Jonathan Lipow
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Who should rule Gaza after the war? Ask the Gazans

One option should be to set up an autonomous 'Gaza Authority' that would function in parallel to the Palestinian Authority
Tents and makeshift shelters at a camp for displaced Gazans in Rafah, in the southern Gaza Strip, on December 13, 2023. (Mahmud HAMS / AFP)
Tents and makeshift shelters at a camp for displaced Gazans in Rafah, in the southern Gaza Strip, on December 13, 2023. (Mahmud HAMS / AFP)

Assuming Israel achieves its articulated objective of destroying Hamas, the fighting in Gaza will inevitably end with Israeli reoccupation. What then? Israel, the Arab World, and the international community will have to address that question.

Media reports suggest that the United States and many Arab states are pressing for the return of the Palestinian Authority, while Israel apparently opposes this and seems to want “something else.” Unfortunately, neither approach addresses the fatal flaw in the Oslo peace process that inexorably led to 7 October – that Palestinian political institutions lack the legitimacy that can only come from genuine democracy. Anyone can tell people what they want to hear but only democratic regimes can tell people what they need to know – and hence sell the hard choices required to make peace.

As such, the best approach is to reorient Palestinian political institutions towards genuine democratic legitimacy. A good start is to actually ask Gazans what they want.

The Gazans should be offered a menu of alternatives from which to choose. One option certainly should be to restore the rule of the Palestinian Authority, which had governed Gaza between 1994 and 2007, when it was violently ejected by Hamas.

Another option, assuming that Cairo agrees, could be for Egypt – which occupied Gaza between 1949 and 1967 – to re-establish its rule there, although this time with the assent of the Gazans. This option is simple and could engender an economic renaissance along the Sinai coast.

But Gazans may not want the Palestinian Authority to return, given its poor record of governance. And they may not want to forfeit their unique identity as Palestinians and simply be absorbed into a much larger Arab polity. They should be offered other alternatives.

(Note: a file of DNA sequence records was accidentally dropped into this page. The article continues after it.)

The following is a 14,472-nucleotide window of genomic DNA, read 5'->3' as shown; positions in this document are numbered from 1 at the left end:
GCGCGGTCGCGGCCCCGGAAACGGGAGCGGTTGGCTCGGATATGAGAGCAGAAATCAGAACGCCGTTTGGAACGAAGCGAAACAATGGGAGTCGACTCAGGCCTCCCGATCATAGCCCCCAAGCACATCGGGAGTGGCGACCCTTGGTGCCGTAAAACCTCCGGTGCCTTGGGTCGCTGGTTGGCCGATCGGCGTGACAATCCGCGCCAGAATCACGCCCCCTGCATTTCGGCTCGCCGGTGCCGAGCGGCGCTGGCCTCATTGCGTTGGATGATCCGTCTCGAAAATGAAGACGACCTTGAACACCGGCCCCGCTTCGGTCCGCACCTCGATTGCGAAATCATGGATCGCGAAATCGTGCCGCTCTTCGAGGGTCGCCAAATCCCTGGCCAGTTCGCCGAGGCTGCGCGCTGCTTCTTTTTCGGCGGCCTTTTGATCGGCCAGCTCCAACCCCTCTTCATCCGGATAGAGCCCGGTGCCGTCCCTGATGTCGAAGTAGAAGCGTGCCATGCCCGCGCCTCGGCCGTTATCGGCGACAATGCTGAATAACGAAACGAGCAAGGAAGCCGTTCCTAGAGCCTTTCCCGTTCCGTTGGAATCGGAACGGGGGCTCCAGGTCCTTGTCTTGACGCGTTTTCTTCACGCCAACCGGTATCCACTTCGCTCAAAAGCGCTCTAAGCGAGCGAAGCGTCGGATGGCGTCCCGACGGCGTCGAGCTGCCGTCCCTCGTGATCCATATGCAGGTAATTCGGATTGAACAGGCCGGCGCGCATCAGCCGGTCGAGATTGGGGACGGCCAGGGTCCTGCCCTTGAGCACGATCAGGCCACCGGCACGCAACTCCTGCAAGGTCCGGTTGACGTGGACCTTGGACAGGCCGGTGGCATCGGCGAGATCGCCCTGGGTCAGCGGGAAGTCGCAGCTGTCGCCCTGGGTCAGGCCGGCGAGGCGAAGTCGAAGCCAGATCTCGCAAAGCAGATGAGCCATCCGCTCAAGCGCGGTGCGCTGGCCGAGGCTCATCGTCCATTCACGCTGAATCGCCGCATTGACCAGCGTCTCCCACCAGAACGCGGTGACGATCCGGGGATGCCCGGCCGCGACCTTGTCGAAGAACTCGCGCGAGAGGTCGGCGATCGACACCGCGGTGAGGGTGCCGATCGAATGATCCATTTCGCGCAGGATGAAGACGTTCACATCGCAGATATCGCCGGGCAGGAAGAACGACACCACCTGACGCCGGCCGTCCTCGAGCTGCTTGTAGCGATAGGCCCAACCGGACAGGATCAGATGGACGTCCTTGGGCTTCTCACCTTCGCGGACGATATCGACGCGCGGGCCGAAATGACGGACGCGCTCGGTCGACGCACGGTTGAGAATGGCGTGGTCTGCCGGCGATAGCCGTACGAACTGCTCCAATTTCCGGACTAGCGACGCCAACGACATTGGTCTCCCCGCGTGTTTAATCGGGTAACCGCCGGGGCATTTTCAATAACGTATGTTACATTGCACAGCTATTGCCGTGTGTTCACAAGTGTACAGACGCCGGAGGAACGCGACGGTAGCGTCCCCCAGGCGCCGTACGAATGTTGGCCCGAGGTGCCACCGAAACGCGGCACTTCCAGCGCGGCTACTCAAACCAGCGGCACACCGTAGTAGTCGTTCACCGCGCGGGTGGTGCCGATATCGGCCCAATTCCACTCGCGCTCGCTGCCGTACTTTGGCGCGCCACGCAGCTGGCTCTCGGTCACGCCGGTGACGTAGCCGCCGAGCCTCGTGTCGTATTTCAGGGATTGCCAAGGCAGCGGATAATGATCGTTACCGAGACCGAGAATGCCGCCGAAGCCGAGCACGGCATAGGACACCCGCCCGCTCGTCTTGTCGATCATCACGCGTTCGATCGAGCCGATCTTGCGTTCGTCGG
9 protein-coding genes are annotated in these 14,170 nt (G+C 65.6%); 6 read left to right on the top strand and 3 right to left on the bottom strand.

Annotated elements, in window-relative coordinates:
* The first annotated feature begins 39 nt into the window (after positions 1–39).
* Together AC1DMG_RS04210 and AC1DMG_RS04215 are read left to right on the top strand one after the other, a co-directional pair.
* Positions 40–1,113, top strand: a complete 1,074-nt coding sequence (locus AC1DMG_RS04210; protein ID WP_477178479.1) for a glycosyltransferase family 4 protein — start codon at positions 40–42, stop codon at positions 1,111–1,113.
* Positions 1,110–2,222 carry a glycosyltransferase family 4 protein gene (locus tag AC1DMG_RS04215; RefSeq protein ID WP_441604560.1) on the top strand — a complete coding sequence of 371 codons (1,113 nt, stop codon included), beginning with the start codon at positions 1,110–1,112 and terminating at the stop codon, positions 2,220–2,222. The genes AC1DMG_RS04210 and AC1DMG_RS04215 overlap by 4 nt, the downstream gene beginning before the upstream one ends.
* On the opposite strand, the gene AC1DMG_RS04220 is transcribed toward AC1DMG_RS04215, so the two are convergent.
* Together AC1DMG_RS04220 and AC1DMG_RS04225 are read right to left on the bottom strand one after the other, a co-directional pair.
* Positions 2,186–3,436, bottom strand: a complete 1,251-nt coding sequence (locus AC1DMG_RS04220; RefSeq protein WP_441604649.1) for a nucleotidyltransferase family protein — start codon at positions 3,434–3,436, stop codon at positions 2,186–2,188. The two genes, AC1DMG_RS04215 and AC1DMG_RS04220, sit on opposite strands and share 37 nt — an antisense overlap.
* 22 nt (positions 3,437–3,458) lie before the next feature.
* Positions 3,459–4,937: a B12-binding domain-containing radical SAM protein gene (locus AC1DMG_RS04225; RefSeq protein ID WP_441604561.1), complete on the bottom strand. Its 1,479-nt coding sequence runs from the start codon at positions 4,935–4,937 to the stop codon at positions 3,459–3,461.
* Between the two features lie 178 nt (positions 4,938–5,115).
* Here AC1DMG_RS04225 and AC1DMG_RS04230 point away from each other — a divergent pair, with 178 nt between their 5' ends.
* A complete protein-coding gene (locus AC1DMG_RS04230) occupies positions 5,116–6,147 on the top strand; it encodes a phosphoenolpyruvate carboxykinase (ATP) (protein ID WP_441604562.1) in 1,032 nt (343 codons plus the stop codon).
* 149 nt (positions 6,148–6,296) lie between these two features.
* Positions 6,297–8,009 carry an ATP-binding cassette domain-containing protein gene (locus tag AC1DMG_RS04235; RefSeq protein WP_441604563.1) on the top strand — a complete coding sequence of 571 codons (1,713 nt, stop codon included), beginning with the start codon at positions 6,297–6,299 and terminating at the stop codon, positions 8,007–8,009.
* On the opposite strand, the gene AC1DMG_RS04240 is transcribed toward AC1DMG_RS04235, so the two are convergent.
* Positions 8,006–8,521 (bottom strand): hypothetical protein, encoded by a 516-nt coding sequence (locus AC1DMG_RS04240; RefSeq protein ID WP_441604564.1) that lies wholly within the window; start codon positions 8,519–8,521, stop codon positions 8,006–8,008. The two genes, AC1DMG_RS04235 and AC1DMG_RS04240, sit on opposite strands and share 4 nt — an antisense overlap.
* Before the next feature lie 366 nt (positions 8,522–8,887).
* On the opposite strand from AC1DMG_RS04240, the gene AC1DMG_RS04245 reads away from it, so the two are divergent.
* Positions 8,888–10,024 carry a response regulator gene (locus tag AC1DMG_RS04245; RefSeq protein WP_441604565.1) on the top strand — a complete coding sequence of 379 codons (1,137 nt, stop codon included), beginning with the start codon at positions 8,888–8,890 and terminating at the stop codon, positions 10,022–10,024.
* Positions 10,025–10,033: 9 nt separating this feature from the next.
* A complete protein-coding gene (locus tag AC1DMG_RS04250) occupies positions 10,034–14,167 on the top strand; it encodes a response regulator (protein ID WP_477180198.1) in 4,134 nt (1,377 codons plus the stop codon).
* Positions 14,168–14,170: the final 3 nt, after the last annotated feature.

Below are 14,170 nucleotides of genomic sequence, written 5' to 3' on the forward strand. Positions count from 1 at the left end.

One that should be considered is to offer the Gazans the opportunity to establish their own autonomous institutions – a “Gaza Authority” that would function parallel to the Palestinian Authority. Such an approach would engender no real impediment to final status talks with Israel. The citizens of both the Palestinian and Gazan Authorities should together choose through elections the representatives authorized to negotiate on their behalf. Furthermore, any final status agreement should be ratified by referendums held by both Israelis and Palestinians.

If Gaza chooses to establish its own autonomous institutions, it will need help. Countries like Bahrein, Egypt, Jordan, and the UAE can offer to assist with this. So can the United States, which has been developing a new capability within the Army’s Civil Affairs branch that specializes in the restoration of civil governance.

Israel’s Arab community, with the sponsorship of its government, should also consider offering to help. Many of Israel’s Arab citizens have both the skills and experience required. Furthermore, surveys suggest that most Israeli Arabs identify as ethnically Palestinian, are proud to be Israeli, and strongly support the creation of a peaceful Palestinian state alongside Israel. They could clearly play a positive role in the difficult months and years that lie ahead.

Of course, Gazans may choose “none of the above,” essentially signaling that they want Hamas to govern them once again. That too is a choice that should be respected. But it needs to be clear to the people of Gaza that such a choice is in practice a choice of permanent Israeli occupation. The reality is that the United States, Israel, and our Arab allies can only help the people of Gaza if they choose to help themselves.

About the Author
Dr. Jonathan Lipow holds a PhD in Economics from the University of California at Berkeley and is writing as a private citizen.
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